Vintage things typically have loads of character and can add so much excitement and interest to a room. I’m not opposed to new things, but the things I’m most drawn to are old, unique and hold their appeal. I find myself studying my vintage items and considering their stories. These are the things friends notice, remember and want to discuss. To fight room boredom and start conversations, try adding a vintage item.

Room by Anita Joyce Cedarhill Farmhouse
photo by Anita Joyce

Edit, edit and edit
There’s probably something in your home you really don’t like, but you feel you can’t get rid of it. Either it’s something you’ve had a long time, you paid a lot of money for, or it belonged to your great aunt once removed, and getting rid of it would be akin to denouncing your name. Regardless, you’re being held hostage by your decor. In the words of Disney’s famous “Frozen” song, LET IT GO!  Getting rid of that unlikable thing will make your room feel lighter and better.

Years ago we bought an expensive dining room table made from crotch mahogany (yes, that’s a “thing”). With all of the leaves, it stretched out to 12 feet. Buying it made me feel like a “real” adult. I loved that table and enjoyed it for many, many years, but then my tastes changed. I was ready to move on, but we had paid a lot of money for it, so I didn’t think I could sell it because selling it at a loss seemed irresponsible. As a logical engineer, the decision made no sense.

Then the taunting began. I felt the table was mocking me. I tried to avoid it. I even tried covering it with a tablecloth, but still it was the proverbial elephant in the room.  Finally I broke down. I decided to sell it because I needed to be free of the table even though I knew I’d never get my money back. Once I made the decision, it was as if a weight was lifted off my shoulders.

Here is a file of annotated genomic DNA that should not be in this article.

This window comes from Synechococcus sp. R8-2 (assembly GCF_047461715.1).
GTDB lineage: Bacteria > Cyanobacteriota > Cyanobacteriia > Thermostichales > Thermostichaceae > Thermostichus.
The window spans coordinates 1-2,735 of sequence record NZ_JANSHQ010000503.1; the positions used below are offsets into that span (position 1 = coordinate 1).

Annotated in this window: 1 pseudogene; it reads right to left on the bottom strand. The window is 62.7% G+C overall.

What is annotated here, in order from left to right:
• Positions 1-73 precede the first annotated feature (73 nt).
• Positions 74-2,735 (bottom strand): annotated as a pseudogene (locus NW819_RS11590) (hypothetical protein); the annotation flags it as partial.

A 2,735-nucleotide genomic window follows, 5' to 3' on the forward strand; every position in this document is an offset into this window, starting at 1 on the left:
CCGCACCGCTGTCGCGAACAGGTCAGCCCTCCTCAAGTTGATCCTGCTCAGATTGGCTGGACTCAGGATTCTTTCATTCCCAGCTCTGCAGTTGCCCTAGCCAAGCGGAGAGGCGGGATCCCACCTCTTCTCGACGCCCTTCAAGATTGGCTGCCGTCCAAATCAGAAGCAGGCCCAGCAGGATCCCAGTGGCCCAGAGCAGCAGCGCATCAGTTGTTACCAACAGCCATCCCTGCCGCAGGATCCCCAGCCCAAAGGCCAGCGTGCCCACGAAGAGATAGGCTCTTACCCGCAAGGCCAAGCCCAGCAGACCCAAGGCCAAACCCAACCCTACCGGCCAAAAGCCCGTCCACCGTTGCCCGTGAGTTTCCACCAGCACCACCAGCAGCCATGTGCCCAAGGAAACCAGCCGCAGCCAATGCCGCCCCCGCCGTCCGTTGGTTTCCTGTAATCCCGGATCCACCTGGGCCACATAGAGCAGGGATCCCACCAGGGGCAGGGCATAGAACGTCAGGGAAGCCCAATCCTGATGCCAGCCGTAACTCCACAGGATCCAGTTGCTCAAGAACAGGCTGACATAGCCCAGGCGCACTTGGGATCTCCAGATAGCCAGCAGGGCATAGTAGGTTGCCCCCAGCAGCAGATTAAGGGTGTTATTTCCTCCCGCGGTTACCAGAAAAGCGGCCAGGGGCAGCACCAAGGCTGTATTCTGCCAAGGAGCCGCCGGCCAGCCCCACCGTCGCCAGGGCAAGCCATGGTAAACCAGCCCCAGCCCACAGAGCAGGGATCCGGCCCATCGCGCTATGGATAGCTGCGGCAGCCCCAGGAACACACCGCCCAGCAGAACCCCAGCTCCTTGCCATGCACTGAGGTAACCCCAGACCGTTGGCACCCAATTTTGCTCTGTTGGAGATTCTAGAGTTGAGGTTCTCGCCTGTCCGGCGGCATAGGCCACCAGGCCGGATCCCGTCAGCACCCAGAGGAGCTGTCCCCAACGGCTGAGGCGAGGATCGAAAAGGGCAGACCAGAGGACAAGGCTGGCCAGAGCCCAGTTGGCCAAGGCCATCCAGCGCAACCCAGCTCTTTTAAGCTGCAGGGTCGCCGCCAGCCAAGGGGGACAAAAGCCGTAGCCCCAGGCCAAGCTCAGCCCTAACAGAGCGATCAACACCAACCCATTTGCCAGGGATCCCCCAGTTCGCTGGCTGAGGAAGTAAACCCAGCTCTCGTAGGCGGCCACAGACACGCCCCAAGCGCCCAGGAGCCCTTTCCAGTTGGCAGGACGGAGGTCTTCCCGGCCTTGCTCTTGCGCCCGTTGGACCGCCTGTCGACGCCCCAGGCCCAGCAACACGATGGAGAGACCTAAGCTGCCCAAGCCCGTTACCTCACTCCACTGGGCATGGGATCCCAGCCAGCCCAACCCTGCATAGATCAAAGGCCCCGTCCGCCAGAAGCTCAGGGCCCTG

Remember when you were a kid and your parents said your dog went to a farm, but they really took it to the pound? Well, our table went to a farm in the guise of a consignment store. I’m sure good people bought it.

A few weeks later I got the check from the store, and the check was for the exact amount I needed to buy the replacement table I had chosen. So, even though I didn’t get my all of my money back, I basically traded a table I didn’t want for one that I did want. WIN-WIN!

Anita Joyce Cedarhill Farmhouse Round Top Texas
Before paint (photo by Anita Joyce)
Anita Joyce Cedarhill Farmhouse Round Top Texas
After paint (photo by Anita Joyce)

Paint works miracles. I’ve seen it transform ugly ducklings into stunning swans over and over again. With the new chalk-based paints, there’s no need for primer, so painting is easier than ever. I’ve transformed light fixtures, candlesticks, chairs, tables, iron beds and even fabric with paint. It’s actually fun. If you want to give the piece even more character, you can use antiquing stains and waxes as well.

In your hands
If you feel your home needs a little je ne sais quoi, the power is in your hands. Most importantly, DO SOMETHING. Trust me, you probably won’t hit it out of the ballpark on your first try, but you’ll learn something every time you experiment—and you will improve.

If you want to be a good decorator, you have to be willing to start out as a bad one. Just start small. Try things that are reversible; buy things you can return or paint things you were going to get rid of any way. No harm, no foul and lots of potential . . ..


article and photos by Anita Joyce